(Bloomberg) -- Saudi Arabia’s crude stockpiles rose to a record in July after exports by the world’s biggest oil shipper declined for the third time in four months.
Commercial petroleum stockpiles increased to 320 million barrels, the highest since at least 2002, from 319.5 million barrels in June, according to data Sunday on the website of the Riyadh-based Joint Organisations Data Initiative. Crude exports slumped 1.2 percent to 7.28 million barrels a day after hitting a record 7.9 million barrels in March. Overseas shipments declined every month since then except in June.
Brent crude oil prices have slumped 17 percent this year as Saudi Arabia led the Organization of Petroleum Exporting Countries in boosting production to keep market share amid a global supply glut. The failure of producers to cut output fast enough may require prices to fall near $20 a barrel to clear the surplus, Goldman Sachs Group Inc. estimates. Brent was at $47.84 on Monday.
Saudi Arabia cut back on oil production by 1.9 percent in July, the first drop since February, to 10.36 million barrels a day, according to the JODI data. Saudi Arabia told OPEC its June production of 10.564 million barrels daily was a record, exceeding a previous all-time high set in 1980.
“It seems that the Saudis are determined to keep their market share at above 10.2 million barrels a day,” Essam al- Marzouq, Kuwait-based independent oil analyst and former vice president at Kuwait Petroleum International, said by phone on Sunday. “In the case when exports are down, they will not scale back on production and will store the crude at home or even abroad."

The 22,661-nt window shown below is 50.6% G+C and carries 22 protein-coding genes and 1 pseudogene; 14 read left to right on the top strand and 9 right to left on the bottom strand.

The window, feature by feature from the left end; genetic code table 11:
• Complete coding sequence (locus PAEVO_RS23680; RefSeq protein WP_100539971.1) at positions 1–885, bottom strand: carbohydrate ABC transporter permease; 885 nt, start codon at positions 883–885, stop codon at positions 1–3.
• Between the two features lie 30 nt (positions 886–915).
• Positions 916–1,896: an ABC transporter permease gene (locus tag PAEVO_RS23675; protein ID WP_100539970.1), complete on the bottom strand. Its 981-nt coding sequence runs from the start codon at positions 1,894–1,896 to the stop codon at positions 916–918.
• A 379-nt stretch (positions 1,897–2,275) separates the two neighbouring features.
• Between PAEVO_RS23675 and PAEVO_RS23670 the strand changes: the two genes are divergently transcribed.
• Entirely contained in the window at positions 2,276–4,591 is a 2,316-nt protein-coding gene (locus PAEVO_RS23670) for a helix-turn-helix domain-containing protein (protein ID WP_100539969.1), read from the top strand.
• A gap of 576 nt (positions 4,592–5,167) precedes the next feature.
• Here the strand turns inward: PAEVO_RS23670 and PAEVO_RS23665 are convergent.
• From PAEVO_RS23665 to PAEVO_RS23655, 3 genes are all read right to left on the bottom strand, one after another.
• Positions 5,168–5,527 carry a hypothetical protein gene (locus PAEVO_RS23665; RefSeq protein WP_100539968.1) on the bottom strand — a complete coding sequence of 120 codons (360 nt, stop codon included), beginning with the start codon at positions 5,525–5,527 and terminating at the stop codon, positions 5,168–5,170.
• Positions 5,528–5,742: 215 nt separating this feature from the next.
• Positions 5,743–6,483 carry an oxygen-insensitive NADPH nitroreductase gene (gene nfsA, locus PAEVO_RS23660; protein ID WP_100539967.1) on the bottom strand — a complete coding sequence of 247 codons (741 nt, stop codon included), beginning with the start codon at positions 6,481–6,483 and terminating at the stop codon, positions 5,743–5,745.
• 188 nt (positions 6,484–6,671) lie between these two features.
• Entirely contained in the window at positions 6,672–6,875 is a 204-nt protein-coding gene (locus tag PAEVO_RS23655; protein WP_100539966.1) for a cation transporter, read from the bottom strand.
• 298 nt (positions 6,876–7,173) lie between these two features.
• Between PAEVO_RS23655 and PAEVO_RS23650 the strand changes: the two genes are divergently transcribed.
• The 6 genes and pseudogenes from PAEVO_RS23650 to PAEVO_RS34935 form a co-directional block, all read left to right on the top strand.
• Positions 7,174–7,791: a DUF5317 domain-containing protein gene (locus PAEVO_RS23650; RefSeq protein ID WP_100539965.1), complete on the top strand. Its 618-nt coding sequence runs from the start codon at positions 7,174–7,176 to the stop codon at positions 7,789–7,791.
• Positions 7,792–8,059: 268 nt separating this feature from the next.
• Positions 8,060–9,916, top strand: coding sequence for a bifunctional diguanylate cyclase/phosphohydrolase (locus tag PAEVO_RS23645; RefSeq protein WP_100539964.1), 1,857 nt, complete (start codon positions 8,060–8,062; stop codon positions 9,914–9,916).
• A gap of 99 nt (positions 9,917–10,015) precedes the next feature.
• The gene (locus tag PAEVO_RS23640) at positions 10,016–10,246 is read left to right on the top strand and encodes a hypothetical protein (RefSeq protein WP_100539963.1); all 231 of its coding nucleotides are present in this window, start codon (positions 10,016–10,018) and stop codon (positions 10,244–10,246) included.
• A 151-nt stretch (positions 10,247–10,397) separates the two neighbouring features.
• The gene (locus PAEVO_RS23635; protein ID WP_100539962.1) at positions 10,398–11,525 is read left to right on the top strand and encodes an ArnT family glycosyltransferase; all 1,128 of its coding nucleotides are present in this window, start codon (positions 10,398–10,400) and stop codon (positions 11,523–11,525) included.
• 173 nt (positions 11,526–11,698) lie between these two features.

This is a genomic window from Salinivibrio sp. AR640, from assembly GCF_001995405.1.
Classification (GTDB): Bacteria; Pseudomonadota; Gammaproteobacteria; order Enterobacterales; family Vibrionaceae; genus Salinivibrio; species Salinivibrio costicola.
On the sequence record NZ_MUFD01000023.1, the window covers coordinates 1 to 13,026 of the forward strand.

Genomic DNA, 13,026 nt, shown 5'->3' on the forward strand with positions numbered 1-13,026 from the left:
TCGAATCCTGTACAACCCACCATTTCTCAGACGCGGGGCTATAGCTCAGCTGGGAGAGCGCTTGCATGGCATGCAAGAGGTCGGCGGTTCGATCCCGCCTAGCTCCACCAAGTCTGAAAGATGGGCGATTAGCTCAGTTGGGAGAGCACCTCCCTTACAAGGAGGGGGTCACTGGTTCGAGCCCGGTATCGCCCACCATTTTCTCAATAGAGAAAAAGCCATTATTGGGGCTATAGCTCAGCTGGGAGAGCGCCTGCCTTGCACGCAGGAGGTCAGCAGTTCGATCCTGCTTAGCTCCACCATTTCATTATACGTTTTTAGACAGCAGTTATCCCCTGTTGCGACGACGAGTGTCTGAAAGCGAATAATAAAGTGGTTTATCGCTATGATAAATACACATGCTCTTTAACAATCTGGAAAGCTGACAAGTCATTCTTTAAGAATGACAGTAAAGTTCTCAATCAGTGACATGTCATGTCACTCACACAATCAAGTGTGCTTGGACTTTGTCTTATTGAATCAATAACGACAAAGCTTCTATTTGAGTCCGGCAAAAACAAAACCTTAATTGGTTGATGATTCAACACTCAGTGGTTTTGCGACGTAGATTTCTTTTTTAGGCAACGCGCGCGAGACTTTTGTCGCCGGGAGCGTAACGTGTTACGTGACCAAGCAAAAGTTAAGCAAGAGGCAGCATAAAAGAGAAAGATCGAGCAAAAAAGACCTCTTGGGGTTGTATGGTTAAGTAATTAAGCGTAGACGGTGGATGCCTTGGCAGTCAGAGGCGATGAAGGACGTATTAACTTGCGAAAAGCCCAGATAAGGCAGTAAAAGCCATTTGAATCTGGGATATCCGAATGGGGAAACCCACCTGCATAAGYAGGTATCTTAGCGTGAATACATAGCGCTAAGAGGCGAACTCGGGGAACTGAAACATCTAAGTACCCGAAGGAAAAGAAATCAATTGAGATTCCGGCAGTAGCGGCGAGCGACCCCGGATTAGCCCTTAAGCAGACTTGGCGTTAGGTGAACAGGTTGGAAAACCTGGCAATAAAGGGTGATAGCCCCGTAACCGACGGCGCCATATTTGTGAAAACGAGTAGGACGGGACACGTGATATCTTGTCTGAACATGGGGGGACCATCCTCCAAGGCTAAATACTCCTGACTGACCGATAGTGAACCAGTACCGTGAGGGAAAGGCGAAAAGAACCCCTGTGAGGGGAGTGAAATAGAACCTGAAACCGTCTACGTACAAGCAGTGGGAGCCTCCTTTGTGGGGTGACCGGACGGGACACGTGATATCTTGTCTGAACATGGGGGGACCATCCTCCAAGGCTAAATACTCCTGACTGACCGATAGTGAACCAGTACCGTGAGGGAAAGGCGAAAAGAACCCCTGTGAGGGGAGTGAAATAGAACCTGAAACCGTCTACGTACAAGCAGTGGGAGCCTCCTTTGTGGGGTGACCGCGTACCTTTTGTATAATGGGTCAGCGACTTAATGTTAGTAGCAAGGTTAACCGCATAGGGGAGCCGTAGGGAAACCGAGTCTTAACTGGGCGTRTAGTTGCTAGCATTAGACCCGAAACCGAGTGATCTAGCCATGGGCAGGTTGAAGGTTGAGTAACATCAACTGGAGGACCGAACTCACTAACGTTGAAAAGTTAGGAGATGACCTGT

Saudi Arabia boosted diesel exports in July to 441,000 barrels a day from 308,000 barrels in June even as production declined to 941,000 barrels from 1.01 million barrels, JODI data show.
The nation wants to keep storage tanks full, partly to feed two new refineries, a person with direct knowledge of the matter said in July. Refineries processed 2.21 million barrels a day in July, up from 2.09 million barrels in June, according to JODI. Saudi Arabia has built storage tanks with new refineries at Yanbu and Jubail, and domestic capacity will increase after the new Jazan refinery starts in 2017, the person said.
--With assistance from Rinat Gaynullin in Moscow.
To contact the reporter on this story: Wael Mahdi in Kuwait at firstname.lastname@example.org. To contact the editors responsible for this story: Nayla Razzouk at email@example.com Claudia Carpenter, Bruce Stanley
Copyright 2017 Bloomberg News.
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